The first phase of mania is intoxicating and euphoric. I was confident and super-humanly productive today…I felt joyous as an indefatigable energy pumped through my veins. At first I was infallible, but as the thoughts jetted faster and faster through my brain, I began to notice small errors and somewhat poor decisions. Now I am at mach one and am fighting the agitation that is interfering with my ability to focus. I know the course…agitation will exacerbate into rage and if I don’t find the brakes, the mania will threaten my well-being.
I know what to do. I should reach out for a calming hand, but I hide it from those who have signed on for this erratic journey. I should take the medications that will slow me (and dumb me) down. Sounds simple, but when you spend a large portion of your days incapacitated by black depression, it’s hard to let go of the rush. I lie to myself and say I’ll be OK, I’m just excited. Look at everything I accomplished today. Who can I call to talk to…or, more accurately, talk at, as the thoughts race through my brain? Let’s email. Let’s Facebook. Let’s write a significant essay. Let’s clean the bathroom and wash four loads of clothes. Let’s get dressed up and go out for a drink. STOP! “Danger, danger, Will Robinson.”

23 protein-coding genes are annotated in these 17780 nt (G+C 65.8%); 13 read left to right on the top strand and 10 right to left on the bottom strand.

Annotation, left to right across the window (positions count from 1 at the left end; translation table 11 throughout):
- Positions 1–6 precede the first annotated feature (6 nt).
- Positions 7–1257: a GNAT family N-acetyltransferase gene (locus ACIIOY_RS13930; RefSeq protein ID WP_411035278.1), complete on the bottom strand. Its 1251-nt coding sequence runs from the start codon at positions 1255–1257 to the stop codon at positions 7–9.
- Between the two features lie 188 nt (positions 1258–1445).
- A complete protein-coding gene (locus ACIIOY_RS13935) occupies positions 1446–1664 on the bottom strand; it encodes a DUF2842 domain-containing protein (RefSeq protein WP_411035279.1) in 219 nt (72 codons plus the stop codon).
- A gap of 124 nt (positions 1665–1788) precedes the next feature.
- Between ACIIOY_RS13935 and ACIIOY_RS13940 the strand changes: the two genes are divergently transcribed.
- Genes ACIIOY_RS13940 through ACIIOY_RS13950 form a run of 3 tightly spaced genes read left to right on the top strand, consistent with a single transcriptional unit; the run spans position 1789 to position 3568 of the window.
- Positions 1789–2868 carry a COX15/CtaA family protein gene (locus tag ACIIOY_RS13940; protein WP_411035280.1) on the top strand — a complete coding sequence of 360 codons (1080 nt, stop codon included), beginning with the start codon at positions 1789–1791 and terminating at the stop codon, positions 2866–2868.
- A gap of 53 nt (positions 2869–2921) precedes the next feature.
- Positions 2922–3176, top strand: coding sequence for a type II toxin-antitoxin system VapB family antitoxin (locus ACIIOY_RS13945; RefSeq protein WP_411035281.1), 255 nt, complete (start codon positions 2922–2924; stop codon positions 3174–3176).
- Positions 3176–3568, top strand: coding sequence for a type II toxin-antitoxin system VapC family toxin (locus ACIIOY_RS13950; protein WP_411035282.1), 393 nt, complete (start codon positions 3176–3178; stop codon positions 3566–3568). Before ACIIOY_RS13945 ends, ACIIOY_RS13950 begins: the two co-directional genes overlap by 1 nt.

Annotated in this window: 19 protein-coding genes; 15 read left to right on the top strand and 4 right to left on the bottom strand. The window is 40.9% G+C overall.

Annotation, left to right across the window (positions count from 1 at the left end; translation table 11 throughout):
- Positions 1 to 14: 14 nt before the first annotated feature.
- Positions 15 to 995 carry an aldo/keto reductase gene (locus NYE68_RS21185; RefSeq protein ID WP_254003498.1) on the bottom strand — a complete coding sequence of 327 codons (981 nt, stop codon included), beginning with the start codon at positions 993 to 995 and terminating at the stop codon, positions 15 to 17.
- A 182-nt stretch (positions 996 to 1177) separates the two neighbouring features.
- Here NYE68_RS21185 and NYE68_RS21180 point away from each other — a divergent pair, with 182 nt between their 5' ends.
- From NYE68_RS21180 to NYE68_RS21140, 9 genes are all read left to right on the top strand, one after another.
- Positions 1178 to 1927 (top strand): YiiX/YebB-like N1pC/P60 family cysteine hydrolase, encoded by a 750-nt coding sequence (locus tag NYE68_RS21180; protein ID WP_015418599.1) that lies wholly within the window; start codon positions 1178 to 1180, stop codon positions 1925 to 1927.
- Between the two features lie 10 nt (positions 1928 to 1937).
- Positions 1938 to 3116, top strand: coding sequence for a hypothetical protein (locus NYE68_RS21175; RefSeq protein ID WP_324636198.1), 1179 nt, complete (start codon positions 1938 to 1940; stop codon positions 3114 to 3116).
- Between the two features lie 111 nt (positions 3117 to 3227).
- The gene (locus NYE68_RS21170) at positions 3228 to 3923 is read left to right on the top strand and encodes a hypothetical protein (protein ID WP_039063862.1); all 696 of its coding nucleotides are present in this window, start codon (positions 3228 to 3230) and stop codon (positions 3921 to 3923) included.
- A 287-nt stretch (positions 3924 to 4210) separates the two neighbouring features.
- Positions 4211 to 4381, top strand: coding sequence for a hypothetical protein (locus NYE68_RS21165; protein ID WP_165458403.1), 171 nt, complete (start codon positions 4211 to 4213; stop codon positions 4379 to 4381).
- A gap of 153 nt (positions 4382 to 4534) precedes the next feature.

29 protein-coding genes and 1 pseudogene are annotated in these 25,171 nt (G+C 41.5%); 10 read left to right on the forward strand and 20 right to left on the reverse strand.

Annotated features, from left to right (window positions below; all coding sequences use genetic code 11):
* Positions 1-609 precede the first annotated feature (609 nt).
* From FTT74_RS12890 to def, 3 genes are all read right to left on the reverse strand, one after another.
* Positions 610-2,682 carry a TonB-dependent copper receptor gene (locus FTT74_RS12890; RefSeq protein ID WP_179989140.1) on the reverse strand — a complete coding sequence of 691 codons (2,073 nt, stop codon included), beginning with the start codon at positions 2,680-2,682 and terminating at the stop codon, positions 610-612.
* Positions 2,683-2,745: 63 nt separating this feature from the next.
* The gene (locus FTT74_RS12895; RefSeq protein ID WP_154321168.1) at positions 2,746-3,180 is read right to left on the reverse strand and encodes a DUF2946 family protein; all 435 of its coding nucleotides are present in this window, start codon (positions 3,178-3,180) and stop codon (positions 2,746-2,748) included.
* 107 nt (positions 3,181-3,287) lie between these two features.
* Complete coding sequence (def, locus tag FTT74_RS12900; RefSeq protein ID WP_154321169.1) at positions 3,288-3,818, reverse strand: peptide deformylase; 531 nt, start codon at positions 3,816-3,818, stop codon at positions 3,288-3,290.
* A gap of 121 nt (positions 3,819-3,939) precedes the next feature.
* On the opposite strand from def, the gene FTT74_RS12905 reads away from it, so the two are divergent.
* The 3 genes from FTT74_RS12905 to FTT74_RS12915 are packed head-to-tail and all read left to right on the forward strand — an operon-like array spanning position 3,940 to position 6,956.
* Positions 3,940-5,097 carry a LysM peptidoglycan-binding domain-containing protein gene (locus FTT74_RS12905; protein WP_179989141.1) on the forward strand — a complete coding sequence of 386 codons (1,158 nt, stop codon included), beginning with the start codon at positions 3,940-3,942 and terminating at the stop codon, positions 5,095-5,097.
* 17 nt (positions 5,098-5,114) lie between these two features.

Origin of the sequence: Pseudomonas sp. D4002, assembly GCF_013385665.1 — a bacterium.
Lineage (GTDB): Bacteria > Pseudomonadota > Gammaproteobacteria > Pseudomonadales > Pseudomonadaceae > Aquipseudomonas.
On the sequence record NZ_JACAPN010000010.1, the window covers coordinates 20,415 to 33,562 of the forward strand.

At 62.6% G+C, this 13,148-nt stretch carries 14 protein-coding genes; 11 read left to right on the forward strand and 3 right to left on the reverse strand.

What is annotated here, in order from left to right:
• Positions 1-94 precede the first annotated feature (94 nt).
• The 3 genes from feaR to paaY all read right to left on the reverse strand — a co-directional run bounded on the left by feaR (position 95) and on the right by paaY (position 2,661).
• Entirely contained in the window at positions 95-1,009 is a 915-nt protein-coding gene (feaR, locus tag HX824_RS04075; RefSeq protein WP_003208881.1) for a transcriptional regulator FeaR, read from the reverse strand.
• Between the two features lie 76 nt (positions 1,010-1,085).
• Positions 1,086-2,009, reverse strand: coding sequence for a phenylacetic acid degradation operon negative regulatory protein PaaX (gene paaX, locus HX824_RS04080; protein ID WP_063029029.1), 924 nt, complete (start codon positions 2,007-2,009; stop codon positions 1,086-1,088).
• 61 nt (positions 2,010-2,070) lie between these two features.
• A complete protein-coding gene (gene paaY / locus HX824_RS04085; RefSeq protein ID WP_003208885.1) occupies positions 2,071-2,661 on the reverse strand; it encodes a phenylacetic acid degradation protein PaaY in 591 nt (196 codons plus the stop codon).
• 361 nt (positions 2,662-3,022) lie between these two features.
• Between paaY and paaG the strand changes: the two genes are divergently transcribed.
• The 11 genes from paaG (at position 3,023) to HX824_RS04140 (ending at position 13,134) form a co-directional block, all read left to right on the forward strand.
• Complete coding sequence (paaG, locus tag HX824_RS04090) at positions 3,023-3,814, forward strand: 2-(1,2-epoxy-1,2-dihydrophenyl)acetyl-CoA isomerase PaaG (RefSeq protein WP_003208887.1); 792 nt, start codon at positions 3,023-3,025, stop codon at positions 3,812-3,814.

After years of suffering and repeated hospitalizations, I was finally correctly diagnosed as a rapid-cycling bipolar 1 at the age of 49. It has taken seven years for me to truly know the beast and to find a successful medical management plan. I lost a successful career, most of my friends, and almost lost my life on several occasions. I am my worst enemy and my best ally…It’s my choice to make.
So I’ve fought the urges and taken meds to stop the fast-moving train. I will get much-needed sleep tonight and wake up a little lower on the mood grid tomorrow. If not, I’ll call my doctor and alert those closest to me. I have a responsibility in managing this illness and the pleasure is not worth the pain…I will not let this illness beat me.